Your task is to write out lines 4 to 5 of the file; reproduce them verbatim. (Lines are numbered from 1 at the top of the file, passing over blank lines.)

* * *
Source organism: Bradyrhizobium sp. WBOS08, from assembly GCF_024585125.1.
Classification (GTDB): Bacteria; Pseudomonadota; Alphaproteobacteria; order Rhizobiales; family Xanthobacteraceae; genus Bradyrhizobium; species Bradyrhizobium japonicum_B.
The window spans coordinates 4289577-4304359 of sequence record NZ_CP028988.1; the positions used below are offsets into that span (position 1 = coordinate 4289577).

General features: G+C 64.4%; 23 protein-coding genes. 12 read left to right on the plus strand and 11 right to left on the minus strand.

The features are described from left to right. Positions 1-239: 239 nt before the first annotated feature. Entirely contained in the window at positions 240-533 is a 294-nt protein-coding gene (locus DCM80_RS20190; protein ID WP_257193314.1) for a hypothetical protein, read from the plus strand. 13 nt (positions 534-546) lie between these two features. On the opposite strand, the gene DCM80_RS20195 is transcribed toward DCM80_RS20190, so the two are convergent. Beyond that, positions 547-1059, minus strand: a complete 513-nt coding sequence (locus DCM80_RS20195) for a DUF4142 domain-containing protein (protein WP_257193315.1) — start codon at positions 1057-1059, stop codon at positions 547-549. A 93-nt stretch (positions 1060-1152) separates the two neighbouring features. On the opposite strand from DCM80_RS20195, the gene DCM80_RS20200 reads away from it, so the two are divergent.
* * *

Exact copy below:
General features: G+C 64.4%; 23 protein-coding genes. 12 read left to right on the plus strand and 11 right to left on the minus strand.

The features are described from left to right. Positions 1-239: 239 nt before the first annotated feature. Entirely contained in the window at positions 240-533 is a 294-nt protein-coding gene (locus DCM80_RS20190; protein ID WP_257193314.1) for a hypothetical protein, read from the plus strand. 13 nt (positions 534-546) lie between these two features. On the opposite strand, the gene DCM80_RS20195 is transcribed toward DCM80_RS20190, so the two are convergent. Beyond that, positions 547-1059, minus strand: a complete 513-nt coding sequence (locus DCM80_RS20195) for a DUF4142 domain-containing protein (protein WP_257193315.1) — start codon at positions 1057-1059, stop codon at positions 547-549. A 93-nt stretch (positions 1060-1152) separates the two neighbouring features. On the opposite strand from DCM80_RS20195, the gene DCM80_RS20200 reads away from it, so the two are divergent.